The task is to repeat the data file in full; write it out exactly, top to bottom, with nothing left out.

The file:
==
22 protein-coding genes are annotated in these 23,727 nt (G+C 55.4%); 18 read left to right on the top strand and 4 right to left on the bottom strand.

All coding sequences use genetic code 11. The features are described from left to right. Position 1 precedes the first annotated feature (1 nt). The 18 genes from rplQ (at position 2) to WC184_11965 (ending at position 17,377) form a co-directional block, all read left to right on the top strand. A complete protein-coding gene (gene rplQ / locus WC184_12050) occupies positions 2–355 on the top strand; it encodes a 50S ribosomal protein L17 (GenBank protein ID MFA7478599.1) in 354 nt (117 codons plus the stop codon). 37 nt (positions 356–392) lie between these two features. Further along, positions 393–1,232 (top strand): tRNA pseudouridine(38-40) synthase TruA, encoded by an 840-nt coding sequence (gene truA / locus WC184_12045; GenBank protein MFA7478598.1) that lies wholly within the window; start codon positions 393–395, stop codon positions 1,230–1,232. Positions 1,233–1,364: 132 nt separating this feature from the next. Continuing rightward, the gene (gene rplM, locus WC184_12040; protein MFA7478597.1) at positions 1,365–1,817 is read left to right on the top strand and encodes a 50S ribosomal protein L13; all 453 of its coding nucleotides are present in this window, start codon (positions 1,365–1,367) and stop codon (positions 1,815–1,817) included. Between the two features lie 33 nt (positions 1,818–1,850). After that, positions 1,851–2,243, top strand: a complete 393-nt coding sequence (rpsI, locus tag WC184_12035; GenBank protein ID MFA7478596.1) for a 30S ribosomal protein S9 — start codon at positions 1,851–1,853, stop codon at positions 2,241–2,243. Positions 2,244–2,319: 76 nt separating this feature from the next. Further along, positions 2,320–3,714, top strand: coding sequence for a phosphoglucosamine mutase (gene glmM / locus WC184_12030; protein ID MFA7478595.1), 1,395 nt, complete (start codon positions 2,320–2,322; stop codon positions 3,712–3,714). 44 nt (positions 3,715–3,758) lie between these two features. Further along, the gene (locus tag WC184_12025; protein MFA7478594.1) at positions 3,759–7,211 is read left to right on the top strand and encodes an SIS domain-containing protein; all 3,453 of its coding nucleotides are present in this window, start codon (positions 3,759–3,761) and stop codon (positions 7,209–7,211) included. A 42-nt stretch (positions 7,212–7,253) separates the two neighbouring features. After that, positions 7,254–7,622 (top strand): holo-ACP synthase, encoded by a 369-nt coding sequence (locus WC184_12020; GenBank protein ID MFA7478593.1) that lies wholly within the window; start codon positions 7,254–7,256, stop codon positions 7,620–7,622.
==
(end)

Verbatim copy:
22 protein-coding genes are annotated in these 23,727 nt (G+C 55.4%); 18 read left to right on the top strand and 4 right to left on the bottom strand.

All coding sequences use genetic code 11. The features are described from left to right. Position 1 precedes the first annotated feature (1 nt). The 18 genes from rplQ (at position 2) to WC184_11965 (ending at position 17,377) form a co-directional block, all read left to right on the top strand. A complete protein-coding gene (gene rplQ / locus WC184_12050) occupies positions 2–355 on the top strand; it encodes a 50S ribosomal protein L17 (GenBank protein ID MFA7478599.1) in 354 nt (117 codons plus the stop codon). 37 nt (positions 356–392) lie between these two features. Further along, positions 393–1,232 (top strand): tRNA pseudouridine(38-40) synthase TruA, encoded by an 840-nt coding sequence (gene truA / locus WC184_12045; GenBank protein MFA7478598.1) that lies wholly within the window; start codon positions 393–395, stop codon positions 1,230–1,232. Positions 1,233–1,364: 132 nt separating this feature from the next. Continuing rightward, the gene (gene rplM, locus WC184_12040; protein MFA7478597.1) at positions 1,365–1,817 is read left to right on the top strand and encodes a 50S ribosomal protein L13; all 453 of its coding nucleotides are present in this window, start codon (positions 1,365–1,367) and stop codon (positions 1,815–1,817) included. Between the two features lie 33 nt (positions 1,818–1,850). After that, positions 1,851–2,243, top strand: a complete 393-nt coding sequence (rpsI, locus tag WC184_12035; GenBank protein ID MFA7478596.1) for a 30S ribosomal protein S9 — start codon at positions 1,851–1,853, stop codon at positions 2,241–2,243. Positions 2,244–2,319: 76 nt separating this feature from the next. Further along, positions 2,320–3,714, top strand: coding sequence for a phosphoglucosamine mutase (gene glmM / locus WC184_12030; protein ID MFA7478595.1), 1,395 nt, complete (start codon positions 2,320–2,322; stop codon positions 3,712–3,714). 44 nt (positions 3,715–3,758) lie between these two features. Further along, the gene (locus tag WC184_12025; protein MFA7478594.1) at positions 3,759–7,211 is read left to right on the top strand and encodes an SIS domain-containing protein; all 3,453 of its coding nucleotides are present in this window, start codon (positions 3,759–3,761) and stop codon (positions 7,209–7,211) included. A 42-nt stretch (positions 7,212–7,253) separates the two neighbouring features. After that, positions 7,254–7,622 (top strand): holo-ACP synthase, encoded by a 369-nt coding sequence (locus WC184_12020; GenBank protein ID MFA7478593.1) that lies wholly within the window; start codon positions 7,254–7,256, stop codon positions 7,620–7,622.